After receiving my hotly anticipated Filastruder kit, I couldn’t wait to put it together. Starting with the mechanical build, completed over the course of a few afternoons, things seemed to be going smoothly. I had ordered the enclosure kit to go along with the Filastruder, and after a slight hickup with the interior fit of the upgraded v1.6 motor that Filastruder creator Tim Elmore helped me sort out quickly and efficiently via email, my small-scale home extruder was ready to be imbued with electronic life.
This was the part I had been nervous about from the beginning, and even more so as I read the sparse instructions included with the kit. While I have accumulated some experience with soldering PCB assemblies over the last year, and my Arduino skills are improving all the time, doing wiring on a much larger scale is not something I am totally comfortable with yet. I think mostly I struggled with visualising what the end product was supposed to look like – how the wires are held together (soldering or crimping?), how long the wires are supposed to be, how everything fits in the case with the motor. I found very little on this subject on the Solidoodle Forum, the first point of call for any Filastruder owner, and what I did find looked positively lethal and not something I would want to run unattended in my studio. I read on the forum that the extrusion process takes between 8-12 hours or even longer, depending on how much material you are extruding, and I felt that I needed to be completely comfortable with running the extruder for that length of time without worrying about electrical fires. So what to do?
The first clue I found when I finally had the time to get stuck into the electronics assembly were a few large crimp connectors that had been included to wire up the various switches. If you have been following my blog you will know that I have recently developed a bit of a thing for electronics crimping – albeit on a much smaller scale. Crimps are a great and very reliable way to form an electrical connection, and my interest in the huge variety of colourful larger crimp connectors had been stirred already during a previous visit to Maplin. Learning from my previous forays into crimping, I decided to make another trip to pick up some more connectors as well as the appropriate crimping pliers. If you are going to get involved with crimping larger style connectors, a pair of ratcheted pliers is absolutely essential – and not the right place to skimp; your wrists will thank you for using a decent pair that exerts enough pressure to form a secure connection the first time round. Armed with my new tools and an excellent YouTube tutorial on electrical crimping, I decided to tackle the switch connectors first:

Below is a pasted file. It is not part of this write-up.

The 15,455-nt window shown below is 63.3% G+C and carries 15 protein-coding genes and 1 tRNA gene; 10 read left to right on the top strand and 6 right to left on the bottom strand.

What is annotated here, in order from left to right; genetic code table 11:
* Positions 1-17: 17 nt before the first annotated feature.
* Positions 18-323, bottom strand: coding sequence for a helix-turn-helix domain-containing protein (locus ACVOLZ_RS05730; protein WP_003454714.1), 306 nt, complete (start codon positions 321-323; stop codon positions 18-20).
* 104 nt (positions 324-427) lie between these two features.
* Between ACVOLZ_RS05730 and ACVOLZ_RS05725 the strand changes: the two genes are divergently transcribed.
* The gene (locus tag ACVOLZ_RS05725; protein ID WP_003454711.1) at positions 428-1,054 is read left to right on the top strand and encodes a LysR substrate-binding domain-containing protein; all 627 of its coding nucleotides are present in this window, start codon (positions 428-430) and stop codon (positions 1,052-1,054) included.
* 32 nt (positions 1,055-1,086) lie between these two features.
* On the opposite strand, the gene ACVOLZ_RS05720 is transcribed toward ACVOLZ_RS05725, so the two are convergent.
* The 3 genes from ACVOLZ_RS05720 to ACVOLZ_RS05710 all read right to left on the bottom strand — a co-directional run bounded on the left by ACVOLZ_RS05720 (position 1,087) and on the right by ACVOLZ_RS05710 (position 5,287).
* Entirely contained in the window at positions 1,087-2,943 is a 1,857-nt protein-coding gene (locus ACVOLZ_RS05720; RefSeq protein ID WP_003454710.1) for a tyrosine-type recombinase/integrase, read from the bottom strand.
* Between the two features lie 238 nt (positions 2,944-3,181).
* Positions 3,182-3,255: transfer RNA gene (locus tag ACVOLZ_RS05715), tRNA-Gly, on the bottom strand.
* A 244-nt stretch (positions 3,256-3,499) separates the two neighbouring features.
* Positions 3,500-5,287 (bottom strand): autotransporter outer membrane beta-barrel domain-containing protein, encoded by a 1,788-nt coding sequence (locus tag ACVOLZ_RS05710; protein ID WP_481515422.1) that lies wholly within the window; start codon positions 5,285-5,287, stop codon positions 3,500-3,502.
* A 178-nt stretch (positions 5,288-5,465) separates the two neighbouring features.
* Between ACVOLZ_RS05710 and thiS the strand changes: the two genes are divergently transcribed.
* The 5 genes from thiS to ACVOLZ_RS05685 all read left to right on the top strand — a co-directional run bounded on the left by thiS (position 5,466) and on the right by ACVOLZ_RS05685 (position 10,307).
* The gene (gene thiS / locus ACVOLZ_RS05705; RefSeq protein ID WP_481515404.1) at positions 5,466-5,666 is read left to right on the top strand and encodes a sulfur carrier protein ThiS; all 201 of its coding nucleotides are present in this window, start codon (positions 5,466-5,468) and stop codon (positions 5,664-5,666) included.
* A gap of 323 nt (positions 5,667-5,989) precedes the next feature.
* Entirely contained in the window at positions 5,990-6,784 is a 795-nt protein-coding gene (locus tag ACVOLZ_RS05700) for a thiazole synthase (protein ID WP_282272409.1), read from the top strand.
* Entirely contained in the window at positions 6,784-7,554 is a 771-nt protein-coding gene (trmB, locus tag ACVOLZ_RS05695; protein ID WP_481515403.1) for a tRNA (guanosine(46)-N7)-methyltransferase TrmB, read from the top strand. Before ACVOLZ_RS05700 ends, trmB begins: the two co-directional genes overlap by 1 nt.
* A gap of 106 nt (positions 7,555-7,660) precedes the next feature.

After a few unsuccessful attempts and failed connections, the results of my crimping efforts were starting to improve and the wiring was beginning to take shape. The Sestos controller has screw terminals, so I attached ring terminal crimps on the ends of the wires to create a better connection than I would have by just simply attaching the bare wires. After a few more hours and some wasted crimps, this is what I ended up with:
The thermocouple posed another challenge – its two large prongs did not fit well into the screw terminals, and leaving it sticking out straight would have interfered with the case. I resolved this issue by attaching two more ring terminal crimps on one end and two small spade crimps on the other (hidden underneath badly applied heatshrink in the image):
The final adjustments I made was to use a JST connector terminal soldered to a small bit of stripboard to attach the fan and add female header crimps with housings (taped together with their male counterparts with electrical tape for a secure connection) on the heater wires, as I wanted these two elements to be easily detachable if needed.
I also made the decision not to ‘hack’ the original 12V power supply cable as suggested in the instructions but to use a screw terminal barrel jack instead as it seemed neater and more flexible should I ever need to replace the power supply.
At this point I would like to add that all of these modifications and build strategies were my own and should in no way be taken as gospel – if you do things in a similar way as described here when building your kit it is entirely at your own risk. I am still feeling my way around electronics and figuring out the best way to do things. Similarly, if you feel I made a mistake or want to suggest an improvement, please get in touch as I would welcome any constructive advice!
That’s my Filastruder fully assembled now, including cramming the finished electronics into the case. I have not had a chance to try it out yet, but I can safely say that I have finished the job to the best of my abilities. The Filastruder kit was certainly one of the more challenging things I have done so far, despite great email support from Tim. Can’t wait to get going now!!!
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